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To play in a state championship or to attend prom? How does a high school senior choose? With a date like Skyler Reinhardt, Katrina Buczkowski didn’t have to.

Reinhardt was willing to be dateless during half of his Clarence High School senior prom Friday night so that Buczkowski, a senior star softball pitcher, could have her date and pitch, too.

“Trina’s forfeiting something a lot of people don’t have to,” Reinhardt said. “I try not to be selfish and just think about myself, but it’s like her senior prom, and that’s a really important thing for a lot of kids, and she’s forfeiting almost half of prom and then all of post-prom.”

He escorted Buczkowski to the prom, beginning the evening taking photos at a friend’s house, taking a limo downtown to Alright-Knox Art Gallery for more candid moments and then heading to the prom for dinner and hopefully enough time for a dance, in the Buffalo Marriott Niagara.

At about 9:30 p.m., Buczkowski left so she and her parents could drive through the night to South Glens Falls for the state softball finals at 9:30 a.m. today.

Reinhardt was initially attracted to his classmate because of her well-rounded personality; Buczkowski is bubbly and friendly when walking the halls of Clarence High yet fiercely competitive when on the pitching mound.

So Reinhardt made sure she got to make memories at the prom before competing in the big game, which he and his parents planned to drive to starting at about 4 a.m. after post-prom festivities.

“I think Trina definitely deserves that,” Reinhardt said. “I’m over being dejected from not having her around for part of it. I’m just glad she’s not going to be miss it because softball, another great passion of hers, happens to be the next day.”

The Clarence seniors became close friends in January, when they bonded over AP calculus homework in seventh-period study hall. Quickly, they became inseparable – moving their study sessions to the Barnes and Noble on Transit Road, baking cupcakes at Reinhardt’s house, joining each other’s families for dinner, going to the Buffalo Zoo and watching “Frozen” with Reinhardt’s little brother.

But Buczkowski and Reinhardt maintain they are just friends.

“We’re not really trying to make a relationship because we’re both leaving for college in less than three months,” Buczkowski said.

Reinhardt says the same thing. But he admits he was he drawn to Buczkowski right away.

“In school and stuff, she’s very cordial, bubbly, she’s fun, she’s funny, she’s really eccentric even,” Reinhardt said.

Sort of like her prom dress. It was sparkly on top, and from the hips down the purple, fully-sequined skirt is covered in sheer.

The happy-go-lucky 18-year-old helped Reinhardt excel in calculus and shared the same determination as him to score perfect grades in all of their advanced classes.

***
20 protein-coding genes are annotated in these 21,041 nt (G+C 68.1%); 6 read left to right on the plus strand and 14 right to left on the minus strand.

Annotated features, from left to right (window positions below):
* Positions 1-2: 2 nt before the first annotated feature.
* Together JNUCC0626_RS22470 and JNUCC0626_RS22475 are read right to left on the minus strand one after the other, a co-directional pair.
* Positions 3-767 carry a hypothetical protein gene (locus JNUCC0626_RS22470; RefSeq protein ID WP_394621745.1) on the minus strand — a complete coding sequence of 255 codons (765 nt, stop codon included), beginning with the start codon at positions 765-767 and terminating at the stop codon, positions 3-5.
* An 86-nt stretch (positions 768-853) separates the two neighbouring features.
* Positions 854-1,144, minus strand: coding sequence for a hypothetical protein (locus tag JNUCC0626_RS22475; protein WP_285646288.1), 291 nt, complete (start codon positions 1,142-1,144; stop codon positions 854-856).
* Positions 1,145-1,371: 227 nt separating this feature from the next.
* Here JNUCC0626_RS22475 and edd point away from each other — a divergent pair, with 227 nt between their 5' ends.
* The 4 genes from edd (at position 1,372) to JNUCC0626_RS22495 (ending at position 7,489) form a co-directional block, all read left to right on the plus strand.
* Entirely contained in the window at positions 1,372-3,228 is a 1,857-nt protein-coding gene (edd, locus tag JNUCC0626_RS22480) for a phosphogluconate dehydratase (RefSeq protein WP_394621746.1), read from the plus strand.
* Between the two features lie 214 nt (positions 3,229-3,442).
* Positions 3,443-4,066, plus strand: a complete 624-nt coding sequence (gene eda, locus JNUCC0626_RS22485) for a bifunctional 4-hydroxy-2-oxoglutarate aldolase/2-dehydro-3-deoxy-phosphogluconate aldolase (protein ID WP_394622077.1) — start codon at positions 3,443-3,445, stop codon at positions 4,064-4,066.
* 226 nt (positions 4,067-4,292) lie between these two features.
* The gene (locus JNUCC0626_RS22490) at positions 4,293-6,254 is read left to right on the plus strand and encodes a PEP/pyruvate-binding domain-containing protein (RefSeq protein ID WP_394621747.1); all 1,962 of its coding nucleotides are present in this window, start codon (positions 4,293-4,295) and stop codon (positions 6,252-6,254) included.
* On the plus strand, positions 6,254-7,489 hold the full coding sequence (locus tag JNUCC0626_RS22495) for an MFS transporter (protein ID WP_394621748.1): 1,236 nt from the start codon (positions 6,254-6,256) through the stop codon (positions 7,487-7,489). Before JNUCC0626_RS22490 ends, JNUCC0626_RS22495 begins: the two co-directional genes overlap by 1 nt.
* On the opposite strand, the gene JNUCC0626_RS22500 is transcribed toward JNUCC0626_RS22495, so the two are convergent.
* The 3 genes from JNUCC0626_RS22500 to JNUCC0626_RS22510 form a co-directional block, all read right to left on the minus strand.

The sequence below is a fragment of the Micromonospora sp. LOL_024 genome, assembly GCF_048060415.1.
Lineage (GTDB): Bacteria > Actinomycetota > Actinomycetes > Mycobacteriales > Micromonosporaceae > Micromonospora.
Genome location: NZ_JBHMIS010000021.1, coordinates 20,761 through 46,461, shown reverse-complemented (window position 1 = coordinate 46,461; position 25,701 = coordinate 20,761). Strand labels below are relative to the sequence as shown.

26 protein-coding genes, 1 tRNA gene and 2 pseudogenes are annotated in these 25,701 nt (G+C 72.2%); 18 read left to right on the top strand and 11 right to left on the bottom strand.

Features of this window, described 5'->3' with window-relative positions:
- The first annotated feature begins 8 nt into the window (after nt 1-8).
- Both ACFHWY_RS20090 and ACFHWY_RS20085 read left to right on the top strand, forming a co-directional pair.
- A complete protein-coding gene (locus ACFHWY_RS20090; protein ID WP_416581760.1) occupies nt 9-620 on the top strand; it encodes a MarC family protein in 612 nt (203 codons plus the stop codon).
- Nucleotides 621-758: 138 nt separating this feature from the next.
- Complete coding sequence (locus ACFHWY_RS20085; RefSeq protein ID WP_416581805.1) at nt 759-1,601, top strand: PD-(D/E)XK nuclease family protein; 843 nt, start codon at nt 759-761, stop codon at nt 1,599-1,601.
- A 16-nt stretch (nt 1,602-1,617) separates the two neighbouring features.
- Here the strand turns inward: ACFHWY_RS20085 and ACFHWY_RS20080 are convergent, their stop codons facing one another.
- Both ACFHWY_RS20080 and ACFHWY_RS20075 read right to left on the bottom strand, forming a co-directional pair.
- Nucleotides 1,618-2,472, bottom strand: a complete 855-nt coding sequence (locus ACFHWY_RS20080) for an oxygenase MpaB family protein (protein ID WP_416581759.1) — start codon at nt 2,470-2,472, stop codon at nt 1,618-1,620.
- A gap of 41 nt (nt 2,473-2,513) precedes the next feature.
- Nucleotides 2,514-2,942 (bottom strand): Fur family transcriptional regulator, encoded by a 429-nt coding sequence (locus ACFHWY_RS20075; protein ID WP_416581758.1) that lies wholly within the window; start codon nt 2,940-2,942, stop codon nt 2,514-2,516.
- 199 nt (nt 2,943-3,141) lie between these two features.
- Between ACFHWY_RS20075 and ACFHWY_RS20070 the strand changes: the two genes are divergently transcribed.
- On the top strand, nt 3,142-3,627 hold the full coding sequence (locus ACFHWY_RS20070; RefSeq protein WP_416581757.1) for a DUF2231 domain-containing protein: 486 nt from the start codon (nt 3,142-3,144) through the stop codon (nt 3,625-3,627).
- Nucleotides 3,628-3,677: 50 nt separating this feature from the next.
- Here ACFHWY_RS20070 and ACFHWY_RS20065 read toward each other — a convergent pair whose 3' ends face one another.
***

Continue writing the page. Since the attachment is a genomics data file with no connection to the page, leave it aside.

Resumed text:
But above all, Reinhardt, 17, was “blown away” at how she transforms when she steps on the mound. It’s one of his favorite things about her.

“A few times, my family and myself would ask her, ‘Oh, Trina, did you hear us? We were cheering for you.’ And she’d say, ‘Oh no, not really, I try not to look at anybody or listen to any of the crowd.’ ”

That focus has paid off. Buczkowski led her varsity team to a 20-1 record this season, including an 11-1 mark in ECIC I. Buczkowski is 38-4 for her career.

Reinhardt, a self-proclaimed introvert, worked up the courage to ask Buczkow- ski to the prom in March. He bought a colorful bouquet that he thought reflected her personality – bright and vibrant. He went to her house after track practice to ask if she would be his date.

He was elated when she said yes but dejected when, two weeks ago, she told him she would have to leave the prom only a few hours after it started to head to state finals.

But he became OK with being dateless for the rest of the night.

“I wouldn’t want her to feel guilty because she really deserves all the recognition she’s received, especially making it to states,” Reinhardt said. “She wanted to still retain some enjoyment and some memories of her senior prom,”

Reinhardt is making sure she does, and then he’ll be there to cheer her on at one of the most important games of her life.

This summer, as Reinhardt prepares to head to Cornell University to study political science and Buczkowski to attend Ramapo College in New Jersey to play Division I softball, they plan on spending as much time together as possible.

Lora, Reinhardt’s mother, has watched the two bond since January. Reinhardt is introverted and more reserved. Buczkowski is funny and quirky. They complement one another, and Lora has noticed that Reinhardt values that.

“I admire him not only as my son but as a person to not just ask her to be his girlfriend just for the sake of asking her, but rather have this incredible bond, this friendship, right now,” Lora said. “And who’s to say what’s to happen?”

Perhaps if the two teens follow their senior quotes, published with their photos in the yearbook, they will continue to make decisions like they did the night of prom.

Reinhardt quoted C.S. Lewis: “True humility is not thinking less of yourself, it’s thinking of yourself less.”

Buczkowski wrote: “Today I will do what others won’t, so tomorrow I can do what others can’t.”

email: lkhoury@buffnews.com